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Friday, 25 February, 2000, 16:00 GMT
Should Ken run?
Labour leftwinger Ken Livingstone has been narrowly defeated in the race to be Labour's candidate for the London mayoral election in May.
But while the prime minister's preferred candidate Frank Dobson narrowly scraped home, Mr Livingstone has called for him to stand down in the interests of the party and London.
Since the result, Mr Livingstone has not ruled out running as an independent candidate - even though he previously said he would not run against the Labour party.
But after the defeat, he labelled the vote "tainted" - leaving the way open for a possible challenge.
Should Ken Livingstone run as an independent candidate?
What does this result say about the Labour Party? Do you agree with allegations that Tony Blair is guilty of "control freakery" and is failing to let devolution take its natural course? Or was the contest free and fair?
Do you see similarities with events in the Welsh Assembly where Mr Blair's man Alun Michael was forced to resign - or is this just mischief-making by the government's opponents? Your Reaction
Run, run, Kenneth, Tony thinks he's running this town,
If you get in first,
you can make him wear a frown,
Run, run, Kenneth,
We want you to wear the crown!
(After Chuck Berry, "Run Run Rudolph")
The arrogance of the Labour Party is one thing, but voting like sheep is another. If Ken doesn't stand it's not the end of the world for two reasons:
1) His track record as an administrator is poor and unrepresentative of his constituents.
2) There are other candidates apart from Dobson. I shall be voting for the Liberal Democrat Susan Kramer who clearly has the best track record. I want a mayor running London, not a has-been celebrity.
Tim Saunders, UK
I think it is pointless now to discuss whether the Labour candidate selection was fair or not. I do think what can still be discussed is Blair's insistence on maintaining absolute control over Labour Party politics. Blair may be the leader, but Blair has forgotten that a leader must represent the interests of his followers as well as guide them.
Should Ken Livingstone run? Why not? It is a question of the people of London accepting or rejecting Tony Blair's vision of the labour politics. If they share his fear of the loony left, then they will choose Dobson for the same reasons he did. If they don't, then we will have seen a perfect example of democracy in action. After all in theory democracy is all about the competition of various political doctrines for the acceptance of the public.
David S., USA
London is being treated as a cash cow by the government. Taxes paid by Londoners are 30 billion pounds more than government spending on London. All this money goes to subsidising Scotland and Wales. Not a penny is spent on improving the London Underground, which leads to a situation were conditions on the London Underground for human beings during the rush hour are probably worse then those of livestock being exported to the continent. In this situation London needs a mayor who stands up for London and not a mayor who just represents Whitehall to Londoners. I will support anyone who can beat Frank Dobson, and Ken Livingstone looks like the best bet to do it.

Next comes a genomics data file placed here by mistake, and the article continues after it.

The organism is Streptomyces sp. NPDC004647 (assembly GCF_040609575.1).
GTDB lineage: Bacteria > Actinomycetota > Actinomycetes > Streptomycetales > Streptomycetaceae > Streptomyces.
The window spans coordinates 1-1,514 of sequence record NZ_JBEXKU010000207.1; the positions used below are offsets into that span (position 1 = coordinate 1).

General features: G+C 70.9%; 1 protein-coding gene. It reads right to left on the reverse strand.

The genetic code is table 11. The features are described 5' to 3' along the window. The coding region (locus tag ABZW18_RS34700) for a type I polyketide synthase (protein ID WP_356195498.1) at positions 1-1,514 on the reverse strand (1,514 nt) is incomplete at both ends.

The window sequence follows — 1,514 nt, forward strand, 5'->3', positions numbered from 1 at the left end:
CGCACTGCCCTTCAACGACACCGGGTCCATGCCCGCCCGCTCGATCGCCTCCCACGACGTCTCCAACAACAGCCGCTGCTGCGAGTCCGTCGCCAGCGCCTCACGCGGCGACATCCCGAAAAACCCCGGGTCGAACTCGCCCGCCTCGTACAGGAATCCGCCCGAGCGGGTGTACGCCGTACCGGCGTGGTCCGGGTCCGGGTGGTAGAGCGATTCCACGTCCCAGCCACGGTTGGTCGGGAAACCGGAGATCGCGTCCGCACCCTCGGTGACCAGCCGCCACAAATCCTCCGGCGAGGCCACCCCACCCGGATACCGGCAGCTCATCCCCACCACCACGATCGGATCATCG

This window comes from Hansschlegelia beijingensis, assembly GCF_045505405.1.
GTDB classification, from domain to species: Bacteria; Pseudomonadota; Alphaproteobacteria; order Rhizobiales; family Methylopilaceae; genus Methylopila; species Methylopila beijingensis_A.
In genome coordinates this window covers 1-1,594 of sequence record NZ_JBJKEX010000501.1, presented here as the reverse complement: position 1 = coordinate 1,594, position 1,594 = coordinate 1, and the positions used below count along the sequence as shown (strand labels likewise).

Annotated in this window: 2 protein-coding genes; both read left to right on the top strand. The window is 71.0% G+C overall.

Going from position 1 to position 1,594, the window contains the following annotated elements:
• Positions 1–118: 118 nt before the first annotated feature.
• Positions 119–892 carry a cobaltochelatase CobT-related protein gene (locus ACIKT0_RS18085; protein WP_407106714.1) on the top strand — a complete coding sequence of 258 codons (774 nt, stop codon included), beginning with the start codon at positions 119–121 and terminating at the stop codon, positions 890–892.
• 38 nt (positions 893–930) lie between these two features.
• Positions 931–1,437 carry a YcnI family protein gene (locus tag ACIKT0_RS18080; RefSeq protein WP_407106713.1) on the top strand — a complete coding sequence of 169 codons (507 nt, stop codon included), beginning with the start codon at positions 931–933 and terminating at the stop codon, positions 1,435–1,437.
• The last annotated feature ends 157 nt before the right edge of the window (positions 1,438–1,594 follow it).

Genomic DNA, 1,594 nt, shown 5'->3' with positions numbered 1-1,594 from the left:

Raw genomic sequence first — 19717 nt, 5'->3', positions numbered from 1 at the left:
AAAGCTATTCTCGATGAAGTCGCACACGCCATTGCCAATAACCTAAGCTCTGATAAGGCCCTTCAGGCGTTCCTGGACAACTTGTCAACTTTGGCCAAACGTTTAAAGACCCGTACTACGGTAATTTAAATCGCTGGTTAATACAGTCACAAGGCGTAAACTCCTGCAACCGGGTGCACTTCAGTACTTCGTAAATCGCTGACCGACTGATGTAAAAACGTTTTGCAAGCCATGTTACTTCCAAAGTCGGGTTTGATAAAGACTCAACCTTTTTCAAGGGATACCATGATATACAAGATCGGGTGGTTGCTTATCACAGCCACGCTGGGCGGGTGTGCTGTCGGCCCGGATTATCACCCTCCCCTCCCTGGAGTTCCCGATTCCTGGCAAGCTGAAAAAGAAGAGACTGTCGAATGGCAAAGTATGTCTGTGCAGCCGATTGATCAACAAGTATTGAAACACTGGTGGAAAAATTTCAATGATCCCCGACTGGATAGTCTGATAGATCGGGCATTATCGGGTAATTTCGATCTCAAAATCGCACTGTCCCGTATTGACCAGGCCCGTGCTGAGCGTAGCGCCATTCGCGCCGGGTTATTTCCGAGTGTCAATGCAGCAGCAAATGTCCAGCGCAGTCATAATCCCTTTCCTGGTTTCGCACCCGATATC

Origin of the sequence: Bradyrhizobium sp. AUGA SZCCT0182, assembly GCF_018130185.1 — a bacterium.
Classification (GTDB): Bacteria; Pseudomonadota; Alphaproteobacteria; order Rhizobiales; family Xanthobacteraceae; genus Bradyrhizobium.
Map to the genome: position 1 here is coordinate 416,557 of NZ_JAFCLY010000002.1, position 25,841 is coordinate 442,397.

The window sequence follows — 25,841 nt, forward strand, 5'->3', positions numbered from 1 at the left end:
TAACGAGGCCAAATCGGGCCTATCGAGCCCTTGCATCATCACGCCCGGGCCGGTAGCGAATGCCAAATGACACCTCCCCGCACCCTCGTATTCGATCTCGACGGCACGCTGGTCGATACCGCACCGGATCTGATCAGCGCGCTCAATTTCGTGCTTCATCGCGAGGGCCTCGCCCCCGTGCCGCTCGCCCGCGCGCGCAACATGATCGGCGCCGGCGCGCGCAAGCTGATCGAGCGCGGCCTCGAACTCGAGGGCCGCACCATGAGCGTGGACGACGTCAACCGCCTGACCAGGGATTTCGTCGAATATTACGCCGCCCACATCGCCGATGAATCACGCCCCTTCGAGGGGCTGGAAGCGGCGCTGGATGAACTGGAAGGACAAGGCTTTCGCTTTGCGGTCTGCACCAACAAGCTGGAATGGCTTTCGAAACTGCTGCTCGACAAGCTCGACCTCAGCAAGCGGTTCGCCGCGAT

Peter van Woerden, UK
As a non-Labour supporter all I can say to Tony Blair is thanks. If he keeps this up i.e. fixing ballots to get is own person in the that the people don't want then I no longer have to worry about William Hague as a leader. And even though I don't support Labour I'd say to Ken Livingstone that he should stand as an independent because his heart is for London and the best he can do for Londoners which is all you can ask for in a Mayor.
If Ken is a man of his word ... he should support Frank Dobson. Whatever the imperfections of the system used, he agreed to abide by the result knowing what the selection method was. The only gainer from Ken standing as an independent will be William Hague and the Tories, who have always despised London, democratic government and the losers will be the people of London who may be saddled with a Conservative mayor in hock to the car and lorry lobby who will give no priority to social inclusion - bridging the gap between London's haves and have nots. Ken would do himself and London great favours by showing he is someone of integrity and principle. Don't do it, Ken.
David L Gardner, UK
Ken will not be standing as an independent. He clearly has the largest support amongst Labour Party members - even with the whole selection system purposefully designed to bar his candidacy, he only lost by a narrow margin. If the rank and file (i.e. the majority which Blair and co choose to disregard in their arrogance) support Ken, to my mind that makes him the Labour candidate, official or not. Blair's despotism and control-freakery has created a break-away party. A party without popular support is simply a group of ambitious but impotent individuals.
Ken should run. Ordinary Labour party members are fed up with having their views ignored. It is remarkable indeed that the leadership has learnt nothing from the recent debacle in Wales. Ask Alun Michael what happens when the leadership uses essentially undemocratic methods to impose its will. Uniform rules on balloting Trade Union members should be in place if the party is to use the Electoral College system again. Many of us have argued for one-member-one-vote for years. Time for Mr. Dobson to do the decent thing.
Rob Davies, Sri Lanka and UK
I have followed The London Mayor Campaign since fall of 1999.I was disappointed to read that Ken Livingstone lost by a narrow margin, he is clearly the right choice for Mayor of London. Ken should run as an independent, so that Londoners may vote to put the right man where he belongs. You go for it Ken, London deserves the best.